No matter which plan you choose, you'll need to pay a monthly premium in addition to your Medicare Part B premium. You may also be responsible for meeting an annual deductible before your coverage kicks in. But with any of these plans, you'll have the peace of mind of knowing that you're covered in the event of an unexpected hospital stay or other medical emergencies.
Who Should Buy Medicare Supplement Insurance?
Because Medicare is not a fully comprehensive insurance policy, many individuals with advanced medical and healthcare needs may not be covered by it.
Because Medicare is not a fully comprehensive insurance policy, many individuals with advanced medical and healthcare needs may not be covered by it. Original Medicare (Parts A and B), when combined with the prescription coverage of Plan D, may pay most of your medical expenses. Still, if you become seriously ill or injured, your out-of-pocket medical expenses may be extremely high without Medigap or supplement insurance protection.
Medicare Part A, B & Medigap
Medigap is a supplementary plan designed to cover healthcare costs not covered by Medicare. It can only be purchased by individuals already enrolled in Medicare Part A and B. If you choose to enroll in a Medigap policy, you will pay a private insurance company a monthly premium, in addition to the premium you pay for your Part B Medicare plan. A Medigap policy only covers one person and can only be purchased from licensed insurance providers.
Medigap policies are guaranteed renewable, even if you have serious health problems, which means that as long as you pay your premium, your insurance company can't cancel your Medigap plan.
Original Medicare (Parts A and B), when combined with the prescription coverage of Plan D, may pay most of your medical expenses. Still, if you become seriously ill or injured, your out-of-pocket medical expenses may be extremely high without Medigap or supplement insurance protection.
What is Medicare Advantage?
Medicare Advantage is meant to be an all-in-one insurance plan that covers health care costs and expenses that are not covered by Medicare Part A and B. Usually, Medicare Advantage includes all the benefits of Part A, B, and D (prescription drug coverage) in addition to coverage for services like transportation to doctor visits, over-the-counter drugs, and services that promote your health and wellness such as gym memberships.
Medicare Advantage also offers coverage for dental care (including X-Rays), vision, and hearing care.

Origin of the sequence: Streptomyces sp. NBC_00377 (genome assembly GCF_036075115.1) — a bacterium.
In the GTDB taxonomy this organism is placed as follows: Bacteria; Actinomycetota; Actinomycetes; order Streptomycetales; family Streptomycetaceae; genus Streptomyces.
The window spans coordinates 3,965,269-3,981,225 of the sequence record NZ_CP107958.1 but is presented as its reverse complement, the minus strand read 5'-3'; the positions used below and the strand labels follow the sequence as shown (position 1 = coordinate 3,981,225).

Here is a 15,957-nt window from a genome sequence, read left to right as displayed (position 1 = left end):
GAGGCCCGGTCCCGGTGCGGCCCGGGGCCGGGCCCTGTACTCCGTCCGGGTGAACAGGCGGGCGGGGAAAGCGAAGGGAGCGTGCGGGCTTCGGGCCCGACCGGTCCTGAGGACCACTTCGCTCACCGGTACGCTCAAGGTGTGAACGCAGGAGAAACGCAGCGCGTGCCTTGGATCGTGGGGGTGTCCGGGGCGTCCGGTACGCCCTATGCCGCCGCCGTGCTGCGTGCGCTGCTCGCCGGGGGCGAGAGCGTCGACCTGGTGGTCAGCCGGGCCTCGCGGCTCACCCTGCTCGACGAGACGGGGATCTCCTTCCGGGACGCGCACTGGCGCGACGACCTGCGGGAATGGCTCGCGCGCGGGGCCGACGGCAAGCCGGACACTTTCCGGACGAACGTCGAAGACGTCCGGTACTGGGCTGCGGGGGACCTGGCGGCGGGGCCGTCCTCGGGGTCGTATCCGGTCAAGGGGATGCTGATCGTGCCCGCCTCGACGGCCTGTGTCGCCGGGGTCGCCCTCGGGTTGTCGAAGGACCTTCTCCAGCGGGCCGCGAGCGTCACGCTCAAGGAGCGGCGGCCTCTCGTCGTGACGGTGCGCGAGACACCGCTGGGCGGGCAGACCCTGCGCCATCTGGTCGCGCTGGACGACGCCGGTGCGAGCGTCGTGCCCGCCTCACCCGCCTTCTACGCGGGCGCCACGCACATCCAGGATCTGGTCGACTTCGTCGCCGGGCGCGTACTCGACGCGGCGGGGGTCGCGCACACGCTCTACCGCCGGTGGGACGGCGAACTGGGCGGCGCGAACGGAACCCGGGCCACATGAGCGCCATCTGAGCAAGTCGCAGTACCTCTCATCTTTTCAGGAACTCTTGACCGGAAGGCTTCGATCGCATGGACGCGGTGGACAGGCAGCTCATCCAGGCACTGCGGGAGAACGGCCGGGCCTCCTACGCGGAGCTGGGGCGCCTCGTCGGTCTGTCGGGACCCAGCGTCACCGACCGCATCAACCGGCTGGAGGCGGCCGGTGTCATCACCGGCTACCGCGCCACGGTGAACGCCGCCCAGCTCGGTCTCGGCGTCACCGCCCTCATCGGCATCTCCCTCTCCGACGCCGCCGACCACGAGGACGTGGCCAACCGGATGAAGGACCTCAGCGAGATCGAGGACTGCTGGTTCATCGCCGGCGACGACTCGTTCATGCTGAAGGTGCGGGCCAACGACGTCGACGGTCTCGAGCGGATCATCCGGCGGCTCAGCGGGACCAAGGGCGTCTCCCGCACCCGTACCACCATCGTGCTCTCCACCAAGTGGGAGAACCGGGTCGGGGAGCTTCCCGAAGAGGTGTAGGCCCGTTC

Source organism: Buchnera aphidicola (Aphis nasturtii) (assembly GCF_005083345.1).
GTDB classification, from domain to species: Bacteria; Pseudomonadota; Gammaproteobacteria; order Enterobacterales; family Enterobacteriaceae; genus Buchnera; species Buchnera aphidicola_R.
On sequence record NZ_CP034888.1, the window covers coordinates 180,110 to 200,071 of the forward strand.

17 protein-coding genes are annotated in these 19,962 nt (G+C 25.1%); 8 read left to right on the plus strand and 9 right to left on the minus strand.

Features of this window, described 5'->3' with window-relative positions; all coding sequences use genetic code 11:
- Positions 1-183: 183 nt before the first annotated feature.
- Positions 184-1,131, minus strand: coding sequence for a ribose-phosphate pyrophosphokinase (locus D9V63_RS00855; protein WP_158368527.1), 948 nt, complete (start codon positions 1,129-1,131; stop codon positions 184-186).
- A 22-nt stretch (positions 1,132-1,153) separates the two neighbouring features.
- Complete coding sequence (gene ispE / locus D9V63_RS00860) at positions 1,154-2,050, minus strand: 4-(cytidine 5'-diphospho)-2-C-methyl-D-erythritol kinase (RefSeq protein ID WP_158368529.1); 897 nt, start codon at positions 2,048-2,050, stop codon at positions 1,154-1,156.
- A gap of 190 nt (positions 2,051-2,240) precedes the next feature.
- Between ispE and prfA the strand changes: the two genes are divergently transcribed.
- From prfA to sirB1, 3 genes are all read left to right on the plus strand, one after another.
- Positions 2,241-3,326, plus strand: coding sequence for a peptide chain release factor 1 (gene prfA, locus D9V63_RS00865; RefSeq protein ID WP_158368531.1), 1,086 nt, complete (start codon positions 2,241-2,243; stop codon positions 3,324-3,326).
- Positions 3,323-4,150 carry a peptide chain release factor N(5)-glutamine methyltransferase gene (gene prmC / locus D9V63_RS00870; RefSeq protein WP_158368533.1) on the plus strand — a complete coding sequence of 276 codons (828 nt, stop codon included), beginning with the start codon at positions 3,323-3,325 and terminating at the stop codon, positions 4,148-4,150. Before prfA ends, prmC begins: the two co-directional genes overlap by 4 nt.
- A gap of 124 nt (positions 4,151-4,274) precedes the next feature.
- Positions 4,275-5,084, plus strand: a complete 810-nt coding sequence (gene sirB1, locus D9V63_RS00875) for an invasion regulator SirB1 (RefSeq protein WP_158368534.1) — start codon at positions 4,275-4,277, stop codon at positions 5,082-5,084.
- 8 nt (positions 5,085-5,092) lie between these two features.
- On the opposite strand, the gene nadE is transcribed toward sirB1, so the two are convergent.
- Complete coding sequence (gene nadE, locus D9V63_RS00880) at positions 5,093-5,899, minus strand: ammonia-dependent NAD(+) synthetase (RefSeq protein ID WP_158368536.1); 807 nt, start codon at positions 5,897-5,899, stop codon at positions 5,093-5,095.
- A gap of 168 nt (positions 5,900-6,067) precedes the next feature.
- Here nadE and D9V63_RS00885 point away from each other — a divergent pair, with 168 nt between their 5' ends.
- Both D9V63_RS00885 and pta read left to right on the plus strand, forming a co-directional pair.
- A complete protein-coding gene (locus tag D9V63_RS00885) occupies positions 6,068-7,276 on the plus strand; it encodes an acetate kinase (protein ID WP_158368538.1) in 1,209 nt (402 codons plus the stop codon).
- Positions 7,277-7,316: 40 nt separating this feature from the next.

Original Medicare (Parts A and B), when combined with the prescription coverage of Plan D, may pay most of your medical expenses. Still, if you become seriously ill or injured, your out-of-pocket medical expenses may be extremely high without Medigap or supplement insurance protection.
How do I get a Medicare Supplement plan?
Medicare Supplement insurance plans can only be purchased if you already have Medicare coverage (Parts A and B). If you do, you can purchase Medicare Supplement plans, such as Medicare Advantage or a Medigap policy, from a private insurance company.

Medicare Insurance Carriers

Insurance carriers may include:

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How Much Does Medicare Insurance Cost?

The cost of your Medicare plan will depend on which parts you enroll in, whether you purchase any supplement insurance or Medigap, and the private insurance provider from whom you purchase any supplement coverage.

Part A and Part B Medicare costs are federally regulated.
Part A

Most people don't pay a monthly premium for Part A. However, if you purchase Part A, your monthly premium can cost up to $499 per month in 2022. If you have been paying Medicare taxes for fewer than 30 quarters, the premium is $499, and if you paid Medicare taxes for 30-39 quarters, the monthly premium is $274. (source)

Part B

For Part B, the standard monthly premium in 2022 is $170.10 but may be higher depending on your income, and the deductible and coinsurance cost is $233. After this deductible is met, you typically pay 20% of the Medicare-approved amount for medical services. (source)

Part C & D

The Part C and Part D/Medicare Advantage costs vary depending on your plan and insurance provider.

Frequently Asked Questions
Medicare Insurance Quotes FAQs